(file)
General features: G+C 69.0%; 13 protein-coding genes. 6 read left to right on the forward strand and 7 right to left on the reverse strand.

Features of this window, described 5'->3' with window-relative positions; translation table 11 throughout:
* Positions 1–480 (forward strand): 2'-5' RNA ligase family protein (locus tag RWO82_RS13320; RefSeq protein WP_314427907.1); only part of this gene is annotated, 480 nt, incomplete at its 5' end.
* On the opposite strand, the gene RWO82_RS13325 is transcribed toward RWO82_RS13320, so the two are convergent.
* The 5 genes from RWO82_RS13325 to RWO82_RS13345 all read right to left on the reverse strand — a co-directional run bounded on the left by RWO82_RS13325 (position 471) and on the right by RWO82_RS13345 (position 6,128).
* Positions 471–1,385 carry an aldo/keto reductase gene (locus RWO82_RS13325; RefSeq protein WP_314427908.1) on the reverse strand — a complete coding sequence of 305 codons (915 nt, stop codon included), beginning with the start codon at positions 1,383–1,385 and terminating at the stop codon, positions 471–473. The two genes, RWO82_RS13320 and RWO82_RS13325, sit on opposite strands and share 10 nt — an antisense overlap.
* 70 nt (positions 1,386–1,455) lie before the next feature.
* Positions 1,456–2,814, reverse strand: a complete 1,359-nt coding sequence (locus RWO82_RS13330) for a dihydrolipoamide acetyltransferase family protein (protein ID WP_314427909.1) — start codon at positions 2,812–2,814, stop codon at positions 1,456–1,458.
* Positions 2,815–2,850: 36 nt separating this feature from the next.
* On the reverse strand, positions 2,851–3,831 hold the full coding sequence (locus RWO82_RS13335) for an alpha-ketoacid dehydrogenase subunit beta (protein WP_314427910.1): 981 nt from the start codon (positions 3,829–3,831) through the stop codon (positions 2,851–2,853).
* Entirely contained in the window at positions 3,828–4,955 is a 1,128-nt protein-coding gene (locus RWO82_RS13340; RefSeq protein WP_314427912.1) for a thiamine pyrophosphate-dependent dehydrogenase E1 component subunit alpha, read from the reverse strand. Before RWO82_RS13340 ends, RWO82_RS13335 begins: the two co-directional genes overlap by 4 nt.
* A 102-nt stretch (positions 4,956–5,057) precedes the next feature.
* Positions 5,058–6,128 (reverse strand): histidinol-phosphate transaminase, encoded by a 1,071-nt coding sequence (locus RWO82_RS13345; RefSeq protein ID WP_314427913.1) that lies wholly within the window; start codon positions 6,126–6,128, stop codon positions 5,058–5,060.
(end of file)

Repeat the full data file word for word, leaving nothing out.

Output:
General features: G+C 69.0%; 13 protein-coding genes. 6 read left to right on the forward strand and 7 right to left on the reverse strand.

Features of this window, described 5'->3' with window-relative positions; translation table 11 throughout:
* Positions 1–480 (forward strand): 2'-5' RNA ligase family protein (locus tag RWO82_RS13320; RefSeq protein WP_314427907.1); only part of this gene is annotated, 480 nt, incomplete at its 5' end.
* On the opposite strand, the gene RWO82_RS13325 is transcribed toward RWO82_RS13320, so the two are convergent.
* The 5 genes from RWO82_RS13325 to RWO82_RS13345 all read right to left on the reverse strand — a co-directional run bounded on the left by RWO82_RS13325 (position 471) and on the right by RWO82_RS13345 (position 6,128).
* Positions 471–1,385 carry an aldo/keto reductase gene (locus RWO82_RS13325; RefSeq protein WP_314427908.1) on the reverse strand — a complete coding sequence of 305 codons (915 nt, stop codon included), beginning with the start codon at positions 1,383–1,385 and terminating at the stop codon, positions 471–473. The two genes, RWO82_RS13320 and RWO82_RS13325, sit on opposite strands and share 10 nt — an antisense overlap.
* 70 nt (positions 1,386–1,455) lie before the next feature.
* Positions 1,456–2,814, reverse strand: a complete 1,359-nt coding sequence (locus RWO82_RS13330) for a dihydrolipoamide acetyltransferase family protein (protein ID WP_314427909.1) — start codon at positions 2,812–2,814, stop codon at positions 1,456–1,458.
* Positions 2,815–2,850: 36 nt separating this feature from the next.
* On the reverse strand, positions 2,851–3,831 hold the full coding sequence (locus RWO82_RS13335) for an alpha-ketoacid dehydrogenase subunit beta (protein WP_314427910.1): 981 nt from the start codon (positions 3,829–3,831) through the stop codon (positions 2,851–2,853).
* Entirely contained in the window at positions 3,828–4,955 is a 1,128-nt protein-coding gene (locus RWO82_RS13340; RefSeq protein WP_314427912.1) for a thiamine pyrophosphate-dependent dehydrogenase E1 component subunit alpha, read from the reverse strand. Before RWO82_RS13340 ends, RWO82_RS13335 begins: the two co-directional genes overlap by 4 nt.
* A 102-nt stretch (positions 4,956–5,057) precedes the next feature.
* Positions 5,058–6,128 (reverse strand): histidinol-phosphate transaminase, encoded by a 1,071-nt coding sequence (locus RWO82_RS13345; RefSeq protein ID WP_314427913.1) that lies wholly within the window; start codon positions 6,126–6,128, stop codon positions 5,058–5,060.